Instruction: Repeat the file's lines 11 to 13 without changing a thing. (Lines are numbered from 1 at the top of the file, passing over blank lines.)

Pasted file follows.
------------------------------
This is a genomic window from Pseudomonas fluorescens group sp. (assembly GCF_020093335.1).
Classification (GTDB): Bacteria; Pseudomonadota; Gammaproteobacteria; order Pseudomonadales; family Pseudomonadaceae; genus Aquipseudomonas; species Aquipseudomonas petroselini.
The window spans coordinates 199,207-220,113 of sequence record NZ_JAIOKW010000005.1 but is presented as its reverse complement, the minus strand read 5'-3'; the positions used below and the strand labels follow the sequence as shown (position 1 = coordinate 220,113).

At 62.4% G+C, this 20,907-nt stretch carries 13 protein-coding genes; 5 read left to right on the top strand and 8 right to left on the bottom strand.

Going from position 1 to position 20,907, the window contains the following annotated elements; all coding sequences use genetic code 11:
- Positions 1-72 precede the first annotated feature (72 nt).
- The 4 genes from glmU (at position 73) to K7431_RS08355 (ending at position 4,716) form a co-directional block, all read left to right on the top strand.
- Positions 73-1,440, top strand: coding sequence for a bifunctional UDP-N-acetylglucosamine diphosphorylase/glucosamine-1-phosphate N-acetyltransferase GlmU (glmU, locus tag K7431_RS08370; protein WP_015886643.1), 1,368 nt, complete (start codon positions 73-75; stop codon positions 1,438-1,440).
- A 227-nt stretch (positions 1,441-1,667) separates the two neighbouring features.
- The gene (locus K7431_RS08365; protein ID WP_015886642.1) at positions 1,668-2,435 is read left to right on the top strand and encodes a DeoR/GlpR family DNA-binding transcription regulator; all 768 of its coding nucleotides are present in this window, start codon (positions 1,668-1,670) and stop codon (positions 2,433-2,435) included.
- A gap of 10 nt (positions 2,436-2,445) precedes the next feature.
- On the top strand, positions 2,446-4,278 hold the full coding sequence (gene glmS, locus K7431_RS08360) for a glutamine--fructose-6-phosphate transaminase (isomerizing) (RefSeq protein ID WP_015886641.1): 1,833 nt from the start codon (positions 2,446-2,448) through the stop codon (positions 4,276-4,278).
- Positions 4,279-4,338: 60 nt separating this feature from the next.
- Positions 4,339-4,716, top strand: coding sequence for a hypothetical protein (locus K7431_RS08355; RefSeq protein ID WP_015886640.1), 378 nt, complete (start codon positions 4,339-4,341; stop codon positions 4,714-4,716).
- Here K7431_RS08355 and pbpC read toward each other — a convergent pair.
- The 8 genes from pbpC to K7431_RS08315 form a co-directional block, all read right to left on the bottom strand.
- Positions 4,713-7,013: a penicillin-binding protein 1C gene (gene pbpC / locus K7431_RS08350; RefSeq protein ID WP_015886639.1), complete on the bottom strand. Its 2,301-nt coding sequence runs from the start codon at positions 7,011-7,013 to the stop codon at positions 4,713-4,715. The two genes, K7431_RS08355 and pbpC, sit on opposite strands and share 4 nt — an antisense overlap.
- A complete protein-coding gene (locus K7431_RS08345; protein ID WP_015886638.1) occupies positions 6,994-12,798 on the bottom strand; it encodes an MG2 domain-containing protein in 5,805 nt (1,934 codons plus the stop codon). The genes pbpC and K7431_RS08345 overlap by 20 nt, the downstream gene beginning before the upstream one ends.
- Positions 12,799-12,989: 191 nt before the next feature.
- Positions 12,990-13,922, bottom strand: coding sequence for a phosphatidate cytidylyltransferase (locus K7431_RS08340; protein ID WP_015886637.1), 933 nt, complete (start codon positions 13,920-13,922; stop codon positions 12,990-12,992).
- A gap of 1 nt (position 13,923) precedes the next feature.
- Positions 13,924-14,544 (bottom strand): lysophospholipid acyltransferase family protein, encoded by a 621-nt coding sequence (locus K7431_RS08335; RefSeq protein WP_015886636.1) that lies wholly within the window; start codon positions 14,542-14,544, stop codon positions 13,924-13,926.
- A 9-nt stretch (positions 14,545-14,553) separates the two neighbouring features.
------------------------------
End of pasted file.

- A gap of 10 nt (positions 2,436-2,445) precedes the next feature.
- On the top strand, positions 2,446-4,278 hold the full coding sequence (gene glmS, locus K7431_RS08360) for a glutamine--fructose-6-phosphate transaminase (isomerizing) (RefSeq protein ID WP_015886641.1): 1,833 nt from the start codon (positions 2,446-2,448) through the stop codon (positions 4,276-4,278).
- Positions 4,279-4,338: 60 nt separating this feature from the next.